[I don't like the way these pictures are hanging indecently over the edge of the page here, but despite my vast knowledge of HTML, I can't manage to put them right.  The other alternative seems to be making them miniscule, which is worse.]
I don't think I ever posted these collections (taken over a 7-month period or so, at one of our favorite places, Red Butte Garden).  I've been flipping through them over and over today, thinking about the strangeness of time passing.  I can't see the changes in the boys from month to month, but over half a year's time, they become obvious.  And even then, it's only through pictures that the changes are noticeable: I certainly wouldn't be able to remember how they looked a year ago well enough to compare it with how they look now.
So that makes me wonder, how does the fact that we have photographs influence our memories?  Do we, generation of the digital camera, remember our kids' stages more accurately than our parents (forced to be stingier with photos) remembered ours?  And then did our grandparents and great-grandparents (with few or no photos at all) have even sketchier memories of the way their children changed over the years?  Or does all our record-keeping just give us a false confidence in the accuracy of our own memories?  Maybe memory is tricky enough that even with pictures documenting each stage and each change, we still can't re-capture the REAL PEOPLE behind those pictures, and maybe our grandparents knew that better than we do?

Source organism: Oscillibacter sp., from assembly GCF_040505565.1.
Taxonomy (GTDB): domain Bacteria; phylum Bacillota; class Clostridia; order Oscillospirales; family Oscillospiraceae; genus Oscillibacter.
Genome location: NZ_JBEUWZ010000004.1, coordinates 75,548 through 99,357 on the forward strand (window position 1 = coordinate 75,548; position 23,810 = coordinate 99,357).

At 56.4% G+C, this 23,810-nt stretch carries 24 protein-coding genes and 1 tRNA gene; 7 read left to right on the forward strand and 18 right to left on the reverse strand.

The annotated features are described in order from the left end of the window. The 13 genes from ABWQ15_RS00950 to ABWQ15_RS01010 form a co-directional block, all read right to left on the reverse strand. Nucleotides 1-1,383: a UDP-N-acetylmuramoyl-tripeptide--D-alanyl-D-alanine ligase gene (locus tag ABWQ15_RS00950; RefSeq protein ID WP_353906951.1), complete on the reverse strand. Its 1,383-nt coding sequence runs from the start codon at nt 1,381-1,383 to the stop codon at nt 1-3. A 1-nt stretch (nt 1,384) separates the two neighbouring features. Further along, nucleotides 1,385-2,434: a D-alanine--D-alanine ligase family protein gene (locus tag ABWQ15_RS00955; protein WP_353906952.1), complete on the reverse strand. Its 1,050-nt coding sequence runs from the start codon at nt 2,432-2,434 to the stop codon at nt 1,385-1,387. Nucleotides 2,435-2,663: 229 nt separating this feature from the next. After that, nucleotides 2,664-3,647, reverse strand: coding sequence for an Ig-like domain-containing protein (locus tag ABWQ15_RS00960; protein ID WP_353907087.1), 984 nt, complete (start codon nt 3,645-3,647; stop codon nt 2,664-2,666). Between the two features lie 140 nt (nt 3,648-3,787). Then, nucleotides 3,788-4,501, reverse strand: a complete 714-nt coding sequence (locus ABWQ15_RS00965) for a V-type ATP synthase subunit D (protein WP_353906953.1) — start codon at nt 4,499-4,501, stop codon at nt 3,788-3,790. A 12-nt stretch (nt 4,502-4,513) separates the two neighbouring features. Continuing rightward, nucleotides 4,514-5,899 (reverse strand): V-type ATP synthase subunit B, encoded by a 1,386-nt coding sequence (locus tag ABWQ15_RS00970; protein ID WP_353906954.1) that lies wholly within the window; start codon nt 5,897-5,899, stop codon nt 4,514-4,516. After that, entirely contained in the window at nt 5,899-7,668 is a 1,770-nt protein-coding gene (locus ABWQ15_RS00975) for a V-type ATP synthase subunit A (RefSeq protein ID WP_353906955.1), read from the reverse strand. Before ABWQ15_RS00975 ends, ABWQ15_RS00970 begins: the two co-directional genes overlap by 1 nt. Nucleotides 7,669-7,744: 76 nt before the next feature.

It does seem like if you have 200 pictures of some little guy talking to you one day, you are more likely to capture in one of them (or in the sum of all of them) what that little guy really was like at the time.  Whereas if you have one picture of that guy per year, taken at Kiddie Kandids on his birthday, the photo may have been taken at some odd moment, with some odd twist of a facial expression, and it may not really show HIM at all.  But later on, it is all that will remain of HIM as a two-year-old.  So when I look at pictures of me as a baby, how do I know if that's really ME or not?  Or even my mom, who at least kind of remembers it---how does she know if the picture is right, or her memory---or if her memory has been re-written by the picture?